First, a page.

G&I Team recently visited the New Hotel Athens (Yes!Hotels Group).
We started our day at New Hotel by strolling around the hotel admiring their amazing taste in Art. Every floor has something different to show you and if you are an “art lover” you will love staying in New Hotel. Don’t forget to spend some time and read about their history…
New Art Lounge at the rooftop (7th Floor) with a panoramic view to Athens.
**Plus Tip:The New Art Lounge features a unique art library with more than 2000 art book tytles.
The New Taste Restaurant (*‘Favela ‘ columns are covered with intricately connected cut pieces of wooden furniture
taken from the original hotel.)
Pumpkin soup with greek yogurt
Linguine with eggplant and apaki*( salted and smoked lean pork, which is very popular in Crete.)
New Taste features a Mediterranean menu focusing on simple dishes, all cooked using the finest, local organic produce and offers fresh, high quality food, made on site in front of guests. Menus are dynamic and change frequently according to the season.
What you should know…?
… about The New Taste Restaurant is that, you don’t have to stay in New Hotel in order to taste their amazing Breakfast , Brunch , Lunch or Dinner.
For Reservations: +30 210 3273170
Web Site : http://www.yeshotels.gr/el/hotel/new-hotel
One of the many reasons why travelling in Italy is so wonderful is that all 20 regions offer their own unique culinary delights. The list is long but bellow we have the Top 5 for you!
Literally translated as ‘white pizza’, this foccacia style pizza bread can be found in all bakeries in Rome. Be sure to head to one of our recommended favorites for pizza bianca that is light, fluffy, crispy and salty!
From baccala (salt cod) to fiori di zucca (zucchini flowers), to seafood in Rome fried foods reign supreme. You hear fried and you’re thinking of your heart immediately, but a little every now and then won’t kill you and when they taste oh so good, so just give in….remember you’re on holiday!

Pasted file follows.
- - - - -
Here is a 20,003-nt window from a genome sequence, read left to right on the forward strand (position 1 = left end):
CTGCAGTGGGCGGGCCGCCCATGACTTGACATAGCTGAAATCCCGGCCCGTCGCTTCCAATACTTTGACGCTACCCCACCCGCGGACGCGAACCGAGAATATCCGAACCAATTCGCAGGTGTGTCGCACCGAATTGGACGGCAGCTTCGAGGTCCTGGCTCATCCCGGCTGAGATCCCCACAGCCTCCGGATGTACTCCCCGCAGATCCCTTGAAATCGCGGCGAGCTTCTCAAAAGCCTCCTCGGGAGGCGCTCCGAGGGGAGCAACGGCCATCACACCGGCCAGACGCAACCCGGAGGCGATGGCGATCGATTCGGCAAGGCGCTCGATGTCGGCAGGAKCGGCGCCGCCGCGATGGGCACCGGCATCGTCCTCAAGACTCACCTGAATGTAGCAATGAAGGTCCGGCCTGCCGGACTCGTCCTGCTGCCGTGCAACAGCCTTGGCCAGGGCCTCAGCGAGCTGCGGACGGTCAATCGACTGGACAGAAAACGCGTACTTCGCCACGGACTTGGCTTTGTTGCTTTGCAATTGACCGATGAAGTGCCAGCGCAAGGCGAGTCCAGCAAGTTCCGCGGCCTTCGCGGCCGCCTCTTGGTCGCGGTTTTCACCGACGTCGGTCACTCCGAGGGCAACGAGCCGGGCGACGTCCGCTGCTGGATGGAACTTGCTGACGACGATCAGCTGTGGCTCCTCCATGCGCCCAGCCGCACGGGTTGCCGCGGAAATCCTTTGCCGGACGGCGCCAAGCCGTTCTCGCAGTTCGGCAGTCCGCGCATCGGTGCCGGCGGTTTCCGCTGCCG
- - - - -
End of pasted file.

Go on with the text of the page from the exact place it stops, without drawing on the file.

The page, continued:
When Italians think of food in Rome without question the first thing that comes to mind is carbonara; it’s painful to imagine life without it.
Pizza in Rome has nothing to do with the kind you find in Naples just 2 hours down the road. In Rome, pizza is thin- really thin. There is no lip to the crust and if it’s done well it has a nice “char” to it.
Buon appetito!0 Read More
The Greek cuisine is known worldwide and also is rated as one of the most healthy because of the ingredients they put in all kind of recipes. The abundance of the seafood and herbs make every meal tastes succulent and delicious.
And what about the Greek sweets and desserts? There are also a lot traditional and unique Greek desserts that you have to try if you go over there. Baklava, loukoumades or galaktoboureko, we really can’t decide which one tastes better!
Loukoumades are a popular Greek sweets. They are golden balls of fried dough that are bathed in sweet syrup and sprinkled with cinnamon and walnuts.
Greek yoghurt with oranges go perfect. The phyllo dough gives this orange-scented custard cake its layered texture. It’s believed that the origin of this cake comes from the island Crete.
Considering that this recipe include phyllo dough, takes more time for preparing, but at the end you’ll see that worth it. This is nothing else but layers of crispy, buttery, flaky pastry.
Cook the pieces until golden brown. Then place them somewhere to cool. When you’ll add the topping leave them to cool down and then serve.
When preparing a Greek halva, the semolina is firstly toasted in oil, bringing an irresistible smell and then soaked in hot syrup, with the aromas and blends of cinnamon and clove.
0 Read More
We are G&I. Greece and Italy Custom-made Services. And we know these two glorious countries like no-one else.
© Copyright 2016
Dousmani 20A, Glyfada 16675, Athens, Greece
+30 211 0128 448
+30 694 5300960